Somehow, somewhere along the way, Torontonians lost their connection with Lake Ontario.
Maybe it was the Gardiner Expressway, that car-logged eyesore running parallel to the shoreline. Or the industrialization of the waterfront brought by the creeping port system in Toronto’s teenaged years.
Either way, the people of this city fell out of touch with the water dancing across the 55-kilometre shoreline. And with that disconnect, for a brief time, they forgot it was there.
But that’s changing rapidly, as a swath of beautification and accessibility initiatives are inspiring Torontonians to get back down to the lake.
“I think we’re at a very exciting juncture in the history of the Toronto waterfront,” says M. Jane Fairburn, author of Along the Shore—Rediscovering Toronto’s Waterfront Heritage. “We have reinvigoration and reconnection to waterfront communities that were previously cut-off from the lake, but we also have new communities developing and many clean beaches.”
Over the next 30-35 years, 40,000 residential units are planned for construction along the waterfront from Dufferin to the eastern Beaches, according to Waterfront Toronto, the public advocacy organization that is leading the waterfront revitalization project.
A quick perusal of Waterfront Toronto’s website shows a hopeful and futuristic shoreline punctuated with green spaces and sustainably minded neighbourhoods. There’s the planned Lake Ontario Park, running 37 kilometres along the outer harbour shoreline and extending from Cherry Beach to Ashbridges Bay with connections to the Eastern Beaches and Tommy Thompson Park near the Leslie Spit.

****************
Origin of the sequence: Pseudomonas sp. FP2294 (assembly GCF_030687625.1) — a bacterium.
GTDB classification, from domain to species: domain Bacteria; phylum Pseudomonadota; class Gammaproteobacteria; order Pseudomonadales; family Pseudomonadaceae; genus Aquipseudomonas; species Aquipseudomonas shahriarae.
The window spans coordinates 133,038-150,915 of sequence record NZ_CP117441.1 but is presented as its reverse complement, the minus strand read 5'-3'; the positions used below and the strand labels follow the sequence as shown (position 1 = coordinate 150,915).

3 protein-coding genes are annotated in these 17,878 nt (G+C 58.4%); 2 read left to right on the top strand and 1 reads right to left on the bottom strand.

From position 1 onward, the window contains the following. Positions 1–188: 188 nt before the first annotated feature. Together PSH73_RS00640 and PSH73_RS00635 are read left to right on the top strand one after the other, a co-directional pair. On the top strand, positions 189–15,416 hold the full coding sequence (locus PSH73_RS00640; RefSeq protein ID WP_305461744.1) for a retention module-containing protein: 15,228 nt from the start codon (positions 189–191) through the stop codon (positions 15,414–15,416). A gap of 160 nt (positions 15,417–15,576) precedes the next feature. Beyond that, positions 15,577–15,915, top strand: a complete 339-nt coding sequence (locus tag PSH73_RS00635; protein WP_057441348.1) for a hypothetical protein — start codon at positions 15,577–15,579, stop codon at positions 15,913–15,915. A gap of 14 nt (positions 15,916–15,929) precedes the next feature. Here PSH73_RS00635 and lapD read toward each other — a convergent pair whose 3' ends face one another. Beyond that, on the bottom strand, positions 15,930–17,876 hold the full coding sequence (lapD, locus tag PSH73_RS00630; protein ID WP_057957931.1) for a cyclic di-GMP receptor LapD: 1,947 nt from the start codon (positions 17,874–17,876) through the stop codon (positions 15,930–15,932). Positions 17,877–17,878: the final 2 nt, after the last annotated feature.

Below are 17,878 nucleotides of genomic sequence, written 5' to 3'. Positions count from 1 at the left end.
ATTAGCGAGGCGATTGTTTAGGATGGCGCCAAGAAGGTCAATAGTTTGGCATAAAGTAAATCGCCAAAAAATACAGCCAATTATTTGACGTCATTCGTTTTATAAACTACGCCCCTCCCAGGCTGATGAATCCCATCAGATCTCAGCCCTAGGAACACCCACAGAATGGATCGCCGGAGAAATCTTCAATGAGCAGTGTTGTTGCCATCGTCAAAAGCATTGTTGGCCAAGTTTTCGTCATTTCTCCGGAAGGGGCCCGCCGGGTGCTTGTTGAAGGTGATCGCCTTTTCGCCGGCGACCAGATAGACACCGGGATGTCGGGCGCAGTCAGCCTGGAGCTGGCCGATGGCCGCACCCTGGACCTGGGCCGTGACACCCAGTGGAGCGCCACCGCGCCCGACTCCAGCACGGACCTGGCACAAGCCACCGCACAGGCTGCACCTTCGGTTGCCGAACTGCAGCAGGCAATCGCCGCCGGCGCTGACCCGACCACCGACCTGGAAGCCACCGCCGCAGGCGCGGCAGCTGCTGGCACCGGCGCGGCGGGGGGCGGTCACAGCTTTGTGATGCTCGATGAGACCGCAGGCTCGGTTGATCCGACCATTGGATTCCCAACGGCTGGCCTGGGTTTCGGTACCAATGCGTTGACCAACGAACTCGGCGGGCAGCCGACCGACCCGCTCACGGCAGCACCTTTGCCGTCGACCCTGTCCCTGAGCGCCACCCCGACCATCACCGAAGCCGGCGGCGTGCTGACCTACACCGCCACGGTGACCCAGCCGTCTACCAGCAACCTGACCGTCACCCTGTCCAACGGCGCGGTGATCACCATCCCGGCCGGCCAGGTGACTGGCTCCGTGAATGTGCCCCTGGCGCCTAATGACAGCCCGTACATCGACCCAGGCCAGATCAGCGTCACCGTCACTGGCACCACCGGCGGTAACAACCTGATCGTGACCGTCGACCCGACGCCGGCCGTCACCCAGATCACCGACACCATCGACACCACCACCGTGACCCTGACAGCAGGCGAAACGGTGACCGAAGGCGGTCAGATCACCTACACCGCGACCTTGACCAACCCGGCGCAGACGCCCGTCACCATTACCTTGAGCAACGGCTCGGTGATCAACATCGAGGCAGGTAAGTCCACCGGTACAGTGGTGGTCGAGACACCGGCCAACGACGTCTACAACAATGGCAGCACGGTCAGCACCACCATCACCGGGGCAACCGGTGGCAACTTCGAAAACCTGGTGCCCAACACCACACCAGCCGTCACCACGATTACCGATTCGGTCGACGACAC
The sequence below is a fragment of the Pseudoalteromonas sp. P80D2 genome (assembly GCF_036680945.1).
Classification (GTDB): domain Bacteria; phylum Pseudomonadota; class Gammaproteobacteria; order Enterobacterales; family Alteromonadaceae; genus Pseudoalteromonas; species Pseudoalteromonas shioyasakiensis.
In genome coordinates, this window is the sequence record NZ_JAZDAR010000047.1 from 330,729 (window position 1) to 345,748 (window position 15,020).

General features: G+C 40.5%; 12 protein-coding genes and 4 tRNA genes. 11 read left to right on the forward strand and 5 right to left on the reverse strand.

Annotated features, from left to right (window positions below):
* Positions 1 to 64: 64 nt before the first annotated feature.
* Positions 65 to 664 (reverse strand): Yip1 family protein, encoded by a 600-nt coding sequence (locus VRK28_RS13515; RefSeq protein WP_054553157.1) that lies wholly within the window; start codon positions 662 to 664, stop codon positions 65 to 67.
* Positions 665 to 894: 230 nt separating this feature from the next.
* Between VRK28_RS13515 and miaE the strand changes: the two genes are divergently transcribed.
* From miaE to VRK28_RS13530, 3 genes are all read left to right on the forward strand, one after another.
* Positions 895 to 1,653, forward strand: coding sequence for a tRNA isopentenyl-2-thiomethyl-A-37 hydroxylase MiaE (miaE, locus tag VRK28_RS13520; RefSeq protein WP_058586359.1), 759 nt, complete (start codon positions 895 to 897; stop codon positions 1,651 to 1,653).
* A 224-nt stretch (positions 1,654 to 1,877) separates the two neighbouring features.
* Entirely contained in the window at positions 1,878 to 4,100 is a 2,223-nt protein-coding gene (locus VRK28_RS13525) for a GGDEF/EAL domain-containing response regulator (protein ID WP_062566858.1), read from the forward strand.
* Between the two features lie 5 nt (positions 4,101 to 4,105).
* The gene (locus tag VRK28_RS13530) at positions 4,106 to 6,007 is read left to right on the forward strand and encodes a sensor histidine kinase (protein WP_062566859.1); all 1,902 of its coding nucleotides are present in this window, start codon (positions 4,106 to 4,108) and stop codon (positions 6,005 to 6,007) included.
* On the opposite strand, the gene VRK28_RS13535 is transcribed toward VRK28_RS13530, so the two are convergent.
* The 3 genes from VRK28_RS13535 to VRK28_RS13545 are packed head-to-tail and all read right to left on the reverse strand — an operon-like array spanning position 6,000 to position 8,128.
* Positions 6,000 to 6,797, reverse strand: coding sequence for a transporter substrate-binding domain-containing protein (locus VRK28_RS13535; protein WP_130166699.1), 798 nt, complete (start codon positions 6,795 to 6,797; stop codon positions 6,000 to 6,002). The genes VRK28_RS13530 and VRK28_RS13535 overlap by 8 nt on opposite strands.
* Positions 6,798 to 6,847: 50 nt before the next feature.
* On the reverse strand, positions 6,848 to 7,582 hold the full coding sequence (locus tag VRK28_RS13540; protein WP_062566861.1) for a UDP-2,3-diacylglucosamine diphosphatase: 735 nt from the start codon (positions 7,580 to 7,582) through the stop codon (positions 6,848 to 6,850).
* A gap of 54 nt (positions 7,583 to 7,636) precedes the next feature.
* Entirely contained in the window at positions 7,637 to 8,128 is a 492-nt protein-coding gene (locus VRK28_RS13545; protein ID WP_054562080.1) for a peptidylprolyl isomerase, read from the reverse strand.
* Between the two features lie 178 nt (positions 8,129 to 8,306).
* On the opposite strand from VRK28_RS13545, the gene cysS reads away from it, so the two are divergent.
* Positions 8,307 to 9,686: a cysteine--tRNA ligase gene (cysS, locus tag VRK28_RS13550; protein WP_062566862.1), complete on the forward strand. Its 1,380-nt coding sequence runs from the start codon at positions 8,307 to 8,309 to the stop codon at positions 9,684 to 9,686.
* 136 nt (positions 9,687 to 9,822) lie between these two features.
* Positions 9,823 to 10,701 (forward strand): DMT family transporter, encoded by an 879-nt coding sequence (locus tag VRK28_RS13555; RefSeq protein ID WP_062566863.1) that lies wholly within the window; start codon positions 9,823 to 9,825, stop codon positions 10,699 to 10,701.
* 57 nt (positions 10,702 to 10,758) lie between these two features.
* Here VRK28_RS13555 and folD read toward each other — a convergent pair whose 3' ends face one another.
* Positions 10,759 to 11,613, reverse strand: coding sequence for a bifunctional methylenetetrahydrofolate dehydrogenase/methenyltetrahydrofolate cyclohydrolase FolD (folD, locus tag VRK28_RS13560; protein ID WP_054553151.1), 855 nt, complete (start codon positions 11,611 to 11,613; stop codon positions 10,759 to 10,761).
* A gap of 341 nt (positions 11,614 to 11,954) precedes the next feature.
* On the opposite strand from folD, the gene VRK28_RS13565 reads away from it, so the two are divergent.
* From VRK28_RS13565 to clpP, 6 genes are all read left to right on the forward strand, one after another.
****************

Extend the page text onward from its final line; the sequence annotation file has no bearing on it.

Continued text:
Then there’s the West Don Lands community being developed between Parliament Street and the Don River, and bordered by King Street and the rail corridor. Portions of it will be used as an Athletes’ Village during the Toronto 2015 Pan/Parapan American Games.
The proposed East Bayfront Community—from Lower Jarvis Street to Parliament Street, Lake Shore Boulevard to Lake Ontario—is in a sense already on the go with the Sherbourne Common park, Sugar Beach, the Corus Quay and George Brown College’s Centre for Health Sciences up and running.
“Sugar beach is an example of a wonderful creative use of space there,” says Fairburn. “Those parks are needed where areas of the shoreline [were] industrialized, which was necessary at the time.”
It’s hard not to get excited, watching Waterfront Toronto’s videos with computer-generated people walking dogs on computer-generated boardwalks while lazy sailboats meander by.
After all, Toronto is a distinctly waterfront-based city.
Tanis Rideout, a Toronto writer and author of poetry collection Arguments with the Lake, thinks the shared waterfront should matter to everyone.
“We’re drawn to water. It’s a communal resource—not just for the fish or to drink—but because there’s something both calming and celebratory about using our lakefronts,” says Rideout, who was named Poet Laureate of Lake Ontario by conservationist non-profit Lake Ontario Waterkeeper in 2006. “It should be easy to get to the lake, sit by the lake, jump in the lake! There are certainly places in Toronto where that’s true, and I think the city is taking steps to help that—the revitalization of Harbourfront for one.”
Sure, with revitalization efforts come rerouted pedestrians and traffic cone-littered roadways, but Rideout is “hopeful that it will result in a much more beautiful experience down there once it’s done.”